Diet Pepsi

September 9, 2011

Does anyone else remember this?  I still love it

 

Advertisements

Hail, Hail, Euphoria

December 12, 2010

I liked this book, it is obvious that Blount Jr. really loves the Marx Brothers, as do I.  This, if you hadn’t guessed, is an in depth look at the film Duck Soup and stories about the people involved in its production, namely the Marx Brothers (Groucho, Chicko, Harpo and Zeppo).   I found this book entertaining for the most part.  I wasn’t as big of a fan of some of the long tangents Blount Jr. made about the non-Brothers people involved.  But it kept me interested the whole time.  I do think that as a reader you ether have to be a fan of the Marx Brothers or you need to watch Duck Soup before you  read it.

“You can lead a horticulture, but you can’t make her think.”

-Gummo Marx (the only of the brothers not in Duck Soup)

SBIFF

February 9, 2010

Hey Guys and Gals.  I am writing a bunch of articles for Santa Barbara’s citizen journalism website City2.0 in which I am critiquing movies that are being shown at the Santa Barbara International Film Festival.  If you are interested you should go ahead and look at the following link that goes to my part of their website ‘A Sober Perspective‘ (I know its cheesy).  Later on I will repost some of the articles on here but during the festival I am leaving them just on the City2.0 web page.  I hope you read and enjoy.  Please let me know if you think that I should change my writing style or layout.

Woody Allen Weekend

March 2, 2008

manhattanmurder1.jpg

I’ve had a good weekend watching three Woody Allen movies I hadn’t previously watched.  The first one was Manhattan.  I liked it but I it isn’t on my top list.  I felt like it was too much of an outlet for Woody’s inelegance and lacked enough plot to keep me really interested.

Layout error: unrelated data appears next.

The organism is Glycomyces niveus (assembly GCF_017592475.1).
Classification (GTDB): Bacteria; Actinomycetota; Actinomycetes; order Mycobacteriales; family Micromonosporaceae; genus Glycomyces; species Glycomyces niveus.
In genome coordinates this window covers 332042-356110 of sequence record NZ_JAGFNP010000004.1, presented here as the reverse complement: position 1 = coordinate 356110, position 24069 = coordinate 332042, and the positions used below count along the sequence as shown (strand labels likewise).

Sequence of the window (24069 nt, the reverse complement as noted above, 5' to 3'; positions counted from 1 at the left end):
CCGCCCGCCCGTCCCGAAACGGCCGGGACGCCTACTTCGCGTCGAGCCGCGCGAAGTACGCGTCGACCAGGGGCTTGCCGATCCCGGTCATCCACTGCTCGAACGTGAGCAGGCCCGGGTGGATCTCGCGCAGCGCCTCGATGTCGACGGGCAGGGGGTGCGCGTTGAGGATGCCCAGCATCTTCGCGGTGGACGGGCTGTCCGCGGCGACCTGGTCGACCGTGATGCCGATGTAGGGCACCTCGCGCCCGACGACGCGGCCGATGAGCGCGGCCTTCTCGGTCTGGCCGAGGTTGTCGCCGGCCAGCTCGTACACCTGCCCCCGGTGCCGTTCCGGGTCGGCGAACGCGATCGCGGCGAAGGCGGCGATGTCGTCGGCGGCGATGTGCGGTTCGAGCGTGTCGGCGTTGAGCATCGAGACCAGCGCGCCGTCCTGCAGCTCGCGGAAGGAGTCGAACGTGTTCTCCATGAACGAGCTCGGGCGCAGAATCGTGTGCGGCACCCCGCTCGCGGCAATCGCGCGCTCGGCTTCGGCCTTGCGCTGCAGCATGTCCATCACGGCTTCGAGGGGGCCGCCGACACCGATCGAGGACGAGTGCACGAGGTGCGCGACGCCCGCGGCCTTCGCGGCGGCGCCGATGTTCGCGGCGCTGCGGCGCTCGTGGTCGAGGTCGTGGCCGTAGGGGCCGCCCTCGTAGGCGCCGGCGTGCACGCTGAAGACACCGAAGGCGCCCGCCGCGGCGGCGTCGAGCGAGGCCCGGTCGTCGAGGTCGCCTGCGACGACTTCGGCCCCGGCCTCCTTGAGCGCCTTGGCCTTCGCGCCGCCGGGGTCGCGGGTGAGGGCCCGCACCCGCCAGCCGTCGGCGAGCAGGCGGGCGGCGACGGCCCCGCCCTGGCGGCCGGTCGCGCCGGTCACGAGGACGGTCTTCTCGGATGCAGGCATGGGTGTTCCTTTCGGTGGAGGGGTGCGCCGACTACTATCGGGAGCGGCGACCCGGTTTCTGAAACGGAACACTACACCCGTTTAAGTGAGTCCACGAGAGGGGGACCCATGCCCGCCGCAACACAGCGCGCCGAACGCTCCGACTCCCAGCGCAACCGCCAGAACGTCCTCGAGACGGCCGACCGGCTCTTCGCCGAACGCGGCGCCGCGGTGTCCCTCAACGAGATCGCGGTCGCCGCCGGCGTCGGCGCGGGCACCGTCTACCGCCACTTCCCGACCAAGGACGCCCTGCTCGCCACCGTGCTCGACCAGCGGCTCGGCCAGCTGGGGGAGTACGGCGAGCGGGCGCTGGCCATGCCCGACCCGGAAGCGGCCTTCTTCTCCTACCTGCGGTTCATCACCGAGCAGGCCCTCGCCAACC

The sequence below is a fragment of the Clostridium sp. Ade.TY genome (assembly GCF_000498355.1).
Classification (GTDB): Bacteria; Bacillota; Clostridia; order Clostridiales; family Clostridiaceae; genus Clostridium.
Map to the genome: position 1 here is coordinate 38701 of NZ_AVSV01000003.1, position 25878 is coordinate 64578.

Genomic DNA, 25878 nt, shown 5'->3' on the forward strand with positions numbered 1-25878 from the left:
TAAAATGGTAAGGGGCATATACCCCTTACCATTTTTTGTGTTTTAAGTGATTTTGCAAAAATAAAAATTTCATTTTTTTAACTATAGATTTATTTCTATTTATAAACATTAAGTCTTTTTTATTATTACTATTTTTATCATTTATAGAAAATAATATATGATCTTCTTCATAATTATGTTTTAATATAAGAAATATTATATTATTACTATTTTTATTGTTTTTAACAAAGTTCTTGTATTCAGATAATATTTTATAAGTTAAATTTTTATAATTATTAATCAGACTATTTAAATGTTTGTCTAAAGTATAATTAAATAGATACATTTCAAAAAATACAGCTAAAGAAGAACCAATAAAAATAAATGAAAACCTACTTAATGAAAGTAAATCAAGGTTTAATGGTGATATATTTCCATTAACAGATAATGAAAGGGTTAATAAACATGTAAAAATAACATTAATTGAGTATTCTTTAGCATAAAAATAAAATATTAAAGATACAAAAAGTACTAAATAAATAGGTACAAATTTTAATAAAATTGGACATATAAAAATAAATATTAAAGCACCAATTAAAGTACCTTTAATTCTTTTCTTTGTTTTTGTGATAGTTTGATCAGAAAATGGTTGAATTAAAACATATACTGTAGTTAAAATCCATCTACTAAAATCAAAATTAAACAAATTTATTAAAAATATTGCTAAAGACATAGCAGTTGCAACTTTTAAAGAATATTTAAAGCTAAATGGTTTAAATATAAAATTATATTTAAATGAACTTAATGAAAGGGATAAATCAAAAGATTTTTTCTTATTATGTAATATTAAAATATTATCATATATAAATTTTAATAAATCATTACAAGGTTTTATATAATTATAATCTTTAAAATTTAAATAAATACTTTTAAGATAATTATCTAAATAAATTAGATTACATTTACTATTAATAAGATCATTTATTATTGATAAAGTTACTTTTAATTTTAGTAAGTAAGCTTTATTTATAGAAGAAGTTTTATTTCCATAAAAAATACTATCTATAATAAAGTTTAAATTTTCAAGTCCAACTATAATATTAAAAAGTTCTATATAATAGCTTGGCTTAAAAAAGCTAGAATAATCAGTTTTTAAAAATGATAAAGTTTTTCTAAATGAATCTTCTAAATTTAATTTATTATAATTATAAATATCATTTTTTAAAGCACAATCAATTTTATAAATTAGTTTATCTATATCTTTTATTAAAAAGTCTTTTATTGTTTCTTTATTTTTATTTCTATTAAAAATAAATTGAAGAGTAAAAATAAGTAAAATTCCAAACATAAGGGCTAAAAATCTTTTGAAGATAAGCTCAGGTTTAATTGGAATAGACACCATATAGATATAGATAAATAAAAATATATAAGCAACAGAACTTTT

The second one I watched was Manhattan Murder Mystery and as you can assume it was much more plot driven.  This was a wonderful film.  Woody was sharp as a tack as usual and the combination of that with suspense really made this film shine.  He also brought back Diane Keaton, the only female costar Woody has ever had real on-screen chemistry with.

The third film of Woody’s was his early and often unappreciated What’s Up, Tiger Lilly?.  Here Woody took a Japanese action film and redubbed it with with crack humor.  Now I can understand why this might not be the most popular of his films but I was a lot of fun.  The ridiculous dialogue fits the actions so well that you almost can’t make out the original intent of certain scenes.

fence.gif

The Night of the Hunter is a black and white film staring Robert Mitchum, Shelley Winters and Lillian Gish (man she is good). It is an outstanding, not hard-boiled, example of film noir. Director, Charles Laughton, is amazing at using sets to make seemingly two dimensional sets with an unworldly quality, not unlike films of the German Expressionist movement and the feel of the Twilight Zone.

The film is about a psychotic ‘priest’ who marries the widow of a man he killed in prison in order to get a hold of previously stolen money. This leads to him stalking two children. Talk about crazy religious people, this movie has ’em. The combination of fundamentalist christian ideals and a blood thirsty mad man brings this chilling movie way up on my list. I mean, come on, who doesn’t like to cast a cynical eye on fundamentalists.

This film went on to inspire John Kricfalcusi, the animator best known for the Ren and Stimpy Show. For anyone who has seen Ren and Stimpy I think it will be obvious. Many of his human caricatures look strikingly like Robert Mitchum.

bed.gif

I love this shot, Shelley Winters looking hopeful right after she has been slapped by her psycho husband

stab.gif

The use of cut out sets and splashes of light to create a scene

celler.gif

Again, cut out set. So good

door.gif

I like this framing

house.gif

2D buildings look great and that fake sky is so wonderful

horse.gif

Fake horizon is perfect with a horse riding on it

gish.gif

Whistler’s Mother with a shot gun